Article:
Last 'Blue Moon' of 2018 Rises Tonight! What to Expect

A full Blue Moon rises into the evening sky tonight (March 31). This will be the second and final Blue Moon of 2018, so don't miss it!

Despite the name, the "Blue Moon" won't actually be blue. In fact, it will look the same as any other full moon. According to the current definition, the term refers to the second full moon in a given calendar month. The traditional definition of a Blue Moon was reserved for the third full moon in a season that has four full moons, which happens in years that have 13 full moons instead of the usual 12.

The next seasonal Blue Moon will happen on May 18, 2019, but per the newer definition of the term, the next monthly Blue Moon won't occur until Oct. 31, 2020. The last Blue Moon was an extra special one, as it coincided with a "supermoon" and a total lunar eclipse. [In Photos: The Super Blue Blood Moon Eclipse of 2018]

If you have bad weather today, you can see the Blue Moon online  during a live Slooh webcast at 4 p.m. EDT (2000 GMT). You can watch the webcast directly from Slooh here.

An airplane flies in front of the Blue Moon of Jan. 31, 2015. A Blue Moon does not actually appear blue; the term refers to the second full moon in a calendar month. The Blue Moon on March 31 will be the second Blue Moon of 2018 and the last one until Oct. 31, 2020. (Image credit: Joel Kowsky/NASA)

Today's full moon, which is the first full moon of spring, is also known as a "Paschal Moon," which is the full moon right before Easter Sunday. It has also been nicknamed the "Sap Moon" by Native American tribes "as it marks the time when maple sap begins to flow and the annual tapping of maple trees begins," according to the Old Farmer's Almanac

Today, the moon will reach its fullest phase at 8:37 a.m. EDT (1237 GMT). For viewers in the eastern United States, the moon will be below the horizon at this time, while those on the West Coast will be able to see it early in the morning.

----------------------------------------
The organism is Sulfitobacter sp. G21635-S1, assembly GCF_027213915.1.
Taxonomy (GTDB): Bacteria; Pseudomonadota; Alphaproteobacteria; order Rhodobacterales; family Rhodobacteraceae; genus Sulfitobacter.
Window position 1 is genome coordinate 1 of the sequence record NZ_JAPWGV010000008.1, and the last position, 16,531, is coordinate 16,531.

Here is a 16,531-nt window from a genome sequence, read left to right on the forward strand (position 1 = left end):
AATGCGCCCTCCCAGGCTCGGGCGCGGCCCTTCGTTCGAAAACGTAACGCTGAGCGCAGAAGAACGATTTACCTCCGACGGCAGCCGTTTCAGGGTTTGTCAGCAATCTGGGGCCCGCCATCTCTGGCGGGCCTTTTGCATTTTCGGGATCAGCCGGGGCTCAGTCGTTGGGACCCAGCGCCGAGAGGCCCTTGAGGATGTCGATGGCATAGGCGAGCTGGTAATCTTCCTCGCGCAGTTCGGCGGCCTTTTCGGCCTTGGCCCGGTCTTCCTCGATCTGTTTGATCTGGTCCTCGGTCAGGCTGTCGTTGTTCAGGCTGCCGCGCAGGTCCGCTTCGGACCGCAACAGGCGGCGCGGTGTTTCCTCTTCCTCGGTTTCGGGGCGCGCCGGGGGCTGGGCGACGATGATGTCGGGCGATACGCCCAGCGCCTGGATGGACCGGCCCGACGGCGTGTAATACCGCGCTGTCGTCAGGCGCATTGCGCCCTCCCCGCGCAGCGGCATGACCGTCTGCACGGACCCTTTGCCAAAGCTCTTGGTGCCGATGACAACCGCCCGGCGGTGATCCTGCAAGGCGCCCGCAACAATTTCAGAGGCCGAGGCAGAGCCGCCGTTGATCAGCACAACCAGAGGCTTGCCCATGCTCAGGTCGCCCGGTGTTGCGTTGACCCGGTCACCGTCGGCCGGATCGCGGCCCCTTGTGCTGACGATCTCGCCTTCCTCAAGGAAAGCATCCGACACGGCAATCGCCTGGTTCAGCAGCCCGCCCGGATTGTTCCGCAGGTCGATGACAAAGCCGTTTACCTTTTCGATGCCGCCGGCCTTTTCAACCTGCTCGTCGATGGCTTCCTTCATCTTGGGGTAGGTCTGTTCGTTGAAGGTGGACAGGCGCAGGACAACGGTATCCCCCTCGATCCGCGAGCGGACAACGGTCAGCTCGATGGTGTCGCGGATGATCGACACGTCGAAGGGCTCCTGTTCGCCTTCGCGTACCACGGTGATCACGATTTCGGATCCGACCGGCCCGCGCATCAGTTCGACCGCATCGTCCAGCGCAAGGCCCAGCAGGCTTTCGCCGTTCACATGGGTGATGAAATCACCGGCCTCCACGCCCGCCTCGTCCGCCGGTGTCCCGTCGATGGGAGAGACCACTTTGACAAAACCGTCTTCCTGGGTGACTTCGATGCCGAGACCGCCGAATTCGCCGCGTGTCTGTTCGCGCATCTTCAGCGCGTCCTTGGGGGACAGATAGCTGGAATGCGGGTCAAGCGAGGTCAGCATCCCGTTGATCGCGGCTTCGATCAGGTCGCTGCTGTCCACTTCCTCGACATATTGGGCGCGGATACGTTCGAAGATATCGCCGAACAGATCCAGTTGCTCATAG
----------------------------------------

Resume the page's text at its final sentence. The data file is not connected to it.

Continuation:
If the full moon is below the horizon from your location, don't worry. It will still look full when it rises again later in the evening. You can find out exactly when the moon rises and sets at your location with this calculator at

If you can't see the Blue Moon for yourself, you can tune into a webcast from Slooh's online observatory, which will feature live views of the Blue Moon and commentary from Slooh astronomers. 

Editor's note: If you capture an amazing photo or video of the Blue Moon and would like to share it with for a story or gallery, send images and comments to

Email Hanneke Weitering at or follow her @hannekescience. Follow us @Spacedotcom, Facebook and Google+. Original article on

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Hanneke Weitering
Contributing expert

Hanneke Weitering is a multimedia journalist in the Pacific Northwest reporting on the future of aviation at and Aviation International News and was previously the Editor for Spaceflight and Astronomy news here at As an editor with over 10 years of experience in science journalism she has previously written for Scholastic Classroom Magazines, MedPage Today and The Joint Institute for Computational Sciences at Oak Ridge National Laboratory. After studying physics at the University of Tennessee in her hometown of Knoxville, she earned her graduate degree in Science, Health and Environmental Reporting (SHERP) from New York University. Hanneke joined the team in 2016 as a staff writer and producer, covering topics including spaceflight and astronomy. She currently lives in Seattle, home of the Space Needle, with her cat and two snakes. In her spare time, Hanneke enjoys exploring the Rocky Mountains, basking in nature and looking for dark skies to gaze at the cosmos.